Labour MP who lost her seat in the 2019 defeat lines up to take on Jeremy Corbyn in his London stronghold Islington North – and end his career
A high-profile Labour woman who lost her seat ‘thanks to Jeremy Corbyn‘ should be the candidate to end his Commons career, it was suggested last night.
Party insiders say that one of several female MPs who lost in the disastrous 2019 election would be Labour’s best choice to stand against the former leader in his North London stronghold, Islington North.
Mr Corbyn is currently barred from standing as the Labour candidate in the next General Election because of a bitter antisemitism row with Sir Keir Starmer.
Corbyn supporters want him to stand as an independent, sparking fears among Labour moderates that he could win in a seat he has held since 1983 and where he has a thumping 26,188 majority.
But the moderates are looking to Corbyn critics who crashed to defeat ‘thanks to Jeremy’ to take revenge by standing as the official Labour candidate.
The Mail on Sunday understands that they include former Islington councillor Mary Creagh, who angrily confronted Mr Corbyn shortly after she lost her Wakefield seat as part of the Tories’ conquest of Labour’s Red Wall.
Ms Creagh was filmed challenging the then leader in Portcullis House at Westminster after seeing him pose for photographers with young people as she was clearing out her office.
The Mail on Sunday understands that they include former Islington councillor Mary Creagh (pictured), who angrily confronted Mr Corbyn shortly after she lost her Wakefield seat as part of the Tories’ conquest of Labour’s Red Wall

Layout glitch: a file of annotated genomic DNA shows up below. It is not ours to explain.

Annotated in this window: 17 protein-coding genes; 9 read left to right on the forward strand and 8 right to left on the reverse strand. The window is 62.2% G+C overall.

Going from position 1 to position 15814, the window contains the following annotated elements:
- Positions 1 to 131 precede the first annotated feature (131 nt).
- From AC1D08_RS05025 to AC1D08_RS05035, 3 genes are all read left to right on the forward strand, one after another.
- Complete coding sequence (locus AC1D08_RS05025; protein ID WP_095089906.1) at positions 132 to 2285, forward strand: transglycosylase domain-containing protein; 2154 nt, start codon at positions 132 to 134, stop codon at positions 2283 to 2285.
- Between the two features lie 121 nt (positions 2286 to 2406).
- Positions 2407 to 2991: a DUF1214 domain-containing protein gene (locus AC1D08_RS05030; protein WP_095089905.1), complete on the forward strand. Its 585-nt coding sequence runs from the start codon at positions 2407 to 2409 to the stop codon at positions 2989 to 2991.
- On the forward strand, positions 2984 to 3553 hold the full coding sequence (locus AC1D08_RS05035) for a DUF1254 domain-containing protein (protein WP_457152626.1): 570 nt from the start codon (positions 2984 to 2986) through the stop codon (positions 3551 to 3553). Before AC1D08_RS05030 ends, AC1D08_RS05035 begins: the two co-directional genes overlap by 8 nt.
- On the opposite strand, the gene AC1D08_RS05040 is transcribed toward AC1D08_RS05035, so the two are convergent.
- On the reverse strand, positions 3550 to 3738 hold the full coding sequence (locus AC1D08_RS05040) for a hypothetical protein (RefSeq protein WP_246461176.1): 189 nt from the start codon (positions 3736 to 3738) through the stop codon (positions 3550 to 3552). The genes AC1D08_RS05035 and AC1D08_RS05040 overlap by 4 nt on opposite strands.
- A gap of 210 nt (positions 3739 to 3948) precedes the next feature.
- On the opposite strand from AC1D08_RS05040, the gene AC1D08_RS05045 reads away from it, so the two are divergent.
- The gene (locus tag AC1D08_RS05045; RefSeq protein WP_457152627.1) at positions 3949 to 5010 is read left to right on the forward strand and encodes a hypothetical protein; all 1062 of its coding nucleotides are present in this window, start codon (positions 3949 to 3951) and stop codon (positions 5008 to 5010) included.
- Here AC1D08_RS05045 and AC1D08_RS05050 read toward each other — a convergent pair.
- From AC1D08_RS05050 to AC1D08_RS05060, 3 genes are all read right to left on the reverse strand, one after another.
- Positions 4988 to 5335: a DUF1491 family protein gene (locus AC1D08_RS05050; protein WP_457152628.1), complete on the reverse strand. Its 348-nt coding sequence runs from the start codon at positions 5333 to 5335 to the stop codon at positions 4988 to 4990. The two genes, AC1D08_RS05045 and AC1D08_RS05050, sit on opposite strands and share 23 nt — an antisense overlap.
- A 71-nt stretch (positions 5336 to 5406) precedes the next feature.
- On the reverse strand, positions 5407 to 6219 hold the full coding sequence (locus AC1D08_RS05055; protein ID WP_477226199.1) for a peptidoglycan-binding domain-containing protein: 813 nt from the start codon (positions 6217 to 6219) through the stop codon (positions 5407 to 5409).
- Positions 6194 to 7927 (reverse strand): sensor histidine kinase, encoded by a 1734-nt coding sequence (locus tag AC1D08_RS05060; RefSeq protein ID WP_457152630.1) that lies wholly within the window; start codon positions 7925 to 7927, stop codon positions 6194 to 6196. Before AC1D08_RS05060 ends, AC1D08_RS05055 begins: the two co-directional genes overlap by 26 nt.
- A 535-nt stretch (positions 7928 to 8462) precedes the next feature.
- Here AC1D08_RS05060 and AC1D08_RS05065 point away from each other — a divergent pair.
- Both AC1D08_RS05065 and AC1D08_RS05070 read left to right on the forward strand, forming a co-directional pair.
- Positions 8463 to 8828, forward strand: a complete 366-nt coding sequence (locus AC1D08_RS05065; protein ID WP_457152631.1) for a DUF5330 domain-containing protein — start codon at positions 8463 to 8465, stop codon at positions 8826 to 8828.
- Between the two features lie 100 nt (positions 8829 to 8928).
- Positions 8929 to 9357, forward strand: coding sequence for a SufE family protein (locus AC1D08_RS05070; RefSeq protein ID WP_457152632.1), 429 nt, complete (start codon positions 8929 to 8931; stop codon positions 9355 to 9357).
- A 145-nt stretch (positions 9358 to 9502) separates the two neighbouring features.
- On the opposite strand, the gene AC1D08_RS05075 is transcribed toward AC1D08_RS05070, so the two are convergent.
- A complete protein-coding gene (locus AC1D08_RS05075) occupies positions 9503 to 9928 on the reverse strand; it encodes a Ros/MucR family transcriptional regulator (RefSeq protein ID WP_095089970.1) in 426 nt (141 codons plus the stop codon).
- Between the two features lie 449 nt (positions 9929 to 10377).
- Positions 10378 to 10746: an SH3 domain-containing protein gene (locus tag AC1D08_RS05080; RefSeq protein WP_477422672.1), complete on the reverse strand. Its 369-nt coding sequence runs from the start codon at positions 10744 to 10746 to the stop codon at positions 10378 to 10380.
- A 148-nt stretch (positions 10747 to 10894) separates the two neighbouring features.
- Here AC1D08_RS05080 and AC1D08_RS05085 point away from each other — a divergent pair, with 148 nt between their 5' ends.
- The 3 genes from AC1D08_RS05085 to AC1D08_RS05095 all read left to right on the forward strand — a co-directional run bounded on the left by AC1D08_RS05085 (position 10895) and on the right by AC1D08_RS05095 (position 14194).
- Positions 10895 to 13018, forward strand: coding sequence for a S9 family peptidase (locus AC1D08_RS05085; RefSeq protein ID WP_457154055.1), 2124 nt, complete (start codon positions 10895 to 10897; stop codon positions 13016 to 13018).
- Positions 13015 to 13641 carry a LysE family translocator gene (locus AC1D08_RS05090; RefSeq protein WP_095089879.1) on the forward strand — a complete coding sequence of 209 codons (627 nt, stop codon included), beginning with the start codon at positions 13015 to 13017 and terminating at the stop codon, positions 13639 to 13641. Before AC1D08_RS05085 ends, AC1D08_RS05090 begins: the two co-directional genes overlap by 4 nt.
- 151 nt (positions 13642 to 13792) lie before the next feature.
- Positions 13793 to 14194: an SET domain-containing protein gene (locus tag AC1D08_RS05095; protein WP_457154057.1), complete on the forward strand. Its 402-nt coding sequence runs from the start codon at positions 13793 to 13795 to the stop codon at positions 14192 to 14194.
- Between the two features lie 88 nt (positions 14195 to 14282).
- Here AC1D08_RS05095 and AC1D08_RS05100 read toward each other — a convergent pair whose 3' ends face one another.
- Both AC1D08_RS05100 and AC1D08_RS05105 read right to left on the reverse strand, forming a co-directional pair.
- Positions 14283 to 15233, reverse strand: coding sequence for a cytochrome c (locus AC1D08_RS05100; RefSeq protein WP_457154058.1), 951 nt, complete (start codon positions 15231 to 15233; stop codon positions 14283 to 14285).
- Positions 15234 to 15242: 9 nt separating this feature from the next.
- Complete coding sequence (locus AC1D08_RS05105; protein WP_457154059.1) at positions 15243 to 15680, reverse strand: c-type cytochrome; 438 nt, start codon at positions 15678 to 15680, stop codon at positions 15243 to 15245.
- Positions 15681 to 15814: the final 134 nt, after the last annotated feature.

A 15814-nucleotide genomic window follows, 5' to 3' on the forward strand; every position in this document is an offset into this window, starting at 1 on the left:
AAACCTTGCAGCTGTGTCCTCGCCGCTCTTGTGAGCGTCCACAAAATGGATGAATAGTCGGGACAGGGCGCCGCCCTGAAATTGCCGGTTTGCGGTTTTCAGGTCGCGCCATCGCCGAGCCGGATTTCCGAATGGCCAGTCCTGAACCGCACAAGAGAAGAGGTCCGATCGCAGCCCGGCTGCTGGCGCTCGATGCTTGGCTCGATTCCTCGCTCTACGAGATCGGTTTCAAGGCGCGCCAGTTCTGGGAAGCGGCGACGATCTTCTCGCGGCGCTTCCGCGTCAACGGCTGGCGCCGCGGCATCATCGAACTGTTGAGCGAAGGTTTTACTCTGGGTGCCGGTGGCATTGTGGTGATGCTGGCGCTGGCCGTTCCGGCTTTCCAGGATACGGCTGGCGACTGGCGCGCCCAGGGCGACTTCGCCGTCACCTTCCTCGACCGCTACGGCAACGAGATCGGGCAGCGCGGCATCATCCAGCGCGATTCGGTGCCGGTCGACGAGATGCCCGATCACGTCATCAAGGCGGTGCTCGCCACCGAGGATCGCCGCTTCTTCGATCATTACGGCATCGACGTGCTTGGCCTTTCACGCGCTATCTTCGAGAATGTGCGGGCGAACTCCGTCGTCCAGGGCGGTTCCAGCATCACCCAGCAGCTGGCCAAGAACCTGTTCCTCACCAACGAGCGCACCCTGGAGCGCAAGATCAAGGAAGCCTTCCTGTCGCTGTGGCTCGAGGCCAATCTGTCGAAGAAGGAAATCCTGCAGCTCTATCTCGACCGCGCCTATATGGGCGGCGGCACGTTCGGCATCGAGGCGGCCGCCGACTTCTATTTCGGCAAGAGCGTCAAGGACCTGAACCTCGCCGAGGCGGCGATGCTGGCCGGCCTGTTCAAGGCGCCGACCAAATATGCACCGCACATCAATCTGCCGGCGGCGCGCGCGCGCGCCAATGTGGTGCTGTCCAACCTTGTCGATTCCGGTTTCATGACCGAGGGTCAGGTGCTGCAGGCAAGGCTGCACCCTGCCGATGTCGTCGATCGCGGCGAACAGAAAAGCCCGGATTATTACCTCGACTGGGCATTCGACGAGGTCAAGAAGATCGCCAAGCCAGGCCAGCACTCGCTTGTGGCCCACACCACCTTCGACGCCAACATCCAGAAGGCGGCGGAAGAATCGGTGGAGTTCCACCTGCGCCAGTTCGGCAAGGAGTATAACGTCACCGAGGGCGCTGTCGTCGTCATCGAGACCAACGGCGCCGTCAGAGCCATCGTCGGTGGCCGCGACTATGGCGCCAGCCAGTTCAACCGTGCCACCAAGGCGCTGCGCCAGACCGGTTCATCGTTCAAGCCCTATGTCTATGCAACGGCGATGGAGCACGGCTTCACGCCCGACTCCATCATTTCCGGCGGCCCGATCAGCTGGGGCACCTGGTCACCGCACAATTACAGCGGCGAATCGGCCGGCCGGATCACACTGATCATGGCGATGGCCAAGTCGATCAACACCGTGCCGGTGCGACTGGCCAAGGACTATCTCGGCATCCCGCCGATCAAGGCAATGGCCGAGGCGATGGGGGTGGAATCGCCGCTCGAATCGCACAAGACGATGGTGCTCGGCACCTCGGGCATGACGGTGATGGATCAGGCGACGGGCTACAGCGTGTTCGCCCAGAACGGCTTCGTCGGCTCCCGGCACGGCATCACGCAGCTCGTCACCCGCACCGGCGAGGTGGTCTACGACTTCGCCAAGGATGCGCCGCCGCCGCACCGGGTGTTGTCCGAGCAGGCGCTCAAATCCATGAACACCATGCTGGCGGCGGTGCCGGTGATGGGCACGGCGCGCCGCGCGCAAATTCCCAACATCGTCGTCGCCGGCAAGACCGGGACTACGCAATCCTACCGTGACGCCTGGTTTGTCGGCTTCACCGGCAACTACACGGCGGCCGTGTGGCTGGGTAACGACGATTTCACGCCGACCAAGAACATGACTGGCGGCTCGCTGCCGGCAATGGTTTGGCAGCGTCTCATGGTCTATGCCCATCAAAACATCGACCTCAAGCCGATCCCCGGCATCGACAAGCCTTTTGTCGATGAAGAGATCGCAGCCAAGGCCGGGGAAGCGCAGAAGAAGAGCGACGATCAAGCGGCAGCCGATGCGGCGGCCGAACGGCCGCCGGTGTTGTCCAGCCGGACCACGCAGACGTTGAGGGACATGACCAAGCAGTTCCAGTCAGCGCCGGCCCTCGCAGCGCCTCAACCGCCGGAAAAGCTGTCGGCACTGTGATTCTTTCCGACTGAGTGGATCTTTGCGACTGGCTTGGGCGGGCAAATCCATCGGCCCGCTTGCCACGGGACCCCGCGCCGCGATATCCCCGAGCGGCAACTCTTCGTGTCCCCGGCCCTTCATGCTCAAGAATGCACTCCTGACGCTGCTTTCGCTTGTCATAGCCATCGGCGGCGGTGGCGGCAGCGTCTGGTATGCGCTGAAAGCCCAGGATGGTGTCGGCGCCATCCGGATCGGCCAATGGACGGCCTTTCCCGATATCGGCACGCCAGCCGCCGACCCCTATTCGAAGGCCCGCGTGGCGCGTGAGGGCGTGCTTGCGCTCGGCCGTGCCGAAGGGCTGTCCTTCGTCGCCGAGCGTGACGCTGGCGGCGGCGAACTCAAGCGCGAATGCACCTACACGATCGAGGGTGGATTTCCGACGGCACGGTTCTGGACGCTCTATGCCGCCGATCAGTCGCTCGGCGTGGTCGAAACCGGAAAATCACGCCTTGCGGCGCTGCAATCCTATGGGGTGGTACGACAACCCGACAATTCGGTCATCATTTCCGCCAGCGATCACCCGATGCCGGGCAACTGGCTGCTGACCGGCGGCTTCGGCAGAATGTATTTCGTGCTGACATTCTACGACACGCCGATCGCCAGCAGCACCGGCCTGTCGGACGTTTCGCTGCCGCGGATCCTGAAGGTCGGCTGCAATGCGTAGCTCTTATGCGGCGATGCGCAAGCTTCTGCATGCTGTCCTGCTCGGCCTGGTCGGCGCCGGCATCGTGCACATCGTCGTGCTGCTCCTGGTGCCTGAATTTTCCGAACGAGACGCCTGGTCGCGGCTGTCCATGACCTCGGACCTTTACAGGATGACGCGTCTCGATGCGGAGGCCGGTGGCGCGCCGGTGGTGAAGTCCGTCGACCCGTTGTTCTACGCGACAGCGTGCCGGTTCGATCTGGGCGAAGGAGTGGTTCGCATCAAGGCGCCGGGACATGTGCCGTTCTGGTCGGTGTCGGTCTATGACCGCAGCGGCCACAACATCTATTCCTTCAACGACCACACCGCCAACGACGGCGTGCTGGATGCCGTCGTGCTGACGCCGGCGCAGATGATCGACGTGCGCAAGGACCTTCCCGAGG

She said later that she ‘couldn’t understand why he was posing for photos when in my view he should be apologising’ over the election defeat and its consequences.
Ms Creagh told the BBC: ‘I wondered why he was smiling and joking when I was in the House of Commons making my staff redundant before Christmas.’
She added: ‘It was his leadership and his failure to tackle antisemitism [and] bullying in our party that led to this defeat.’
She also said that she had demanded to know why she had faced the threat of deselection in her Wakefield seat even as the general election campaign was getting under way.
Sources say that fellow Corbyn critic Ruth Smeeth, who lost her Stoke-on-Trent North seat, has also been named as a potential candidate. On election night, Ms Smeeth branded Mr Corbyn a ‘disgrace’ who was not fit to lead any party and should ‘spend more time on his allotment’.
She also claimed that the then leader had been ‘at best a bystander’ to antisemitism and ‘at worst culpable and directly involved’.
Allies of Mr Corbyn hit back last night to defend the former leader and insist he had been treated ‘disgracefully’ by his successor Sir Keir and his team.
Allies of Mr Corbyn hit back last night to defend the former leader and insist he had been treated ‘disgracefully’ by his successor Sir Keir and his team
They also said Mr Corbyn, 72, had ‘a very good chance’ of winning if he stood as an independent – not least because Left-wing allies would flock to support his campaign.
However, other Labour sources confidently predicted Mr Corbyn would lose in Islington North, pointing out that although he has friends in senior posts in the local party, Left-wingers were in the minority.
Mr Corbyn, who currently sits as an independent MP, was stripped of his Labour membership and the party Whip after saying that antisemitism in the party had been ‘dramatically overstated for political reasons’ after an equalities watchdog report looking into the issue under his leadership.
He was later reinstated as a party member after clarifying that antisemitism concerns were not ‘overstated’ but he was not given back the Whip.
Asked if she intended to apply for the Labour nomination in Islington North, Ms Creagh said she had ‘no plans to stand as an MP’.
Friends of Ms Smeeth said she had suffered vicious attacks from far-Left activists over criticising Mr Corbyn’s failure on antisemitism and that she would be reluctant to put herself into a new confrontation with his supporters.
Mr Corbyn was approached for comment.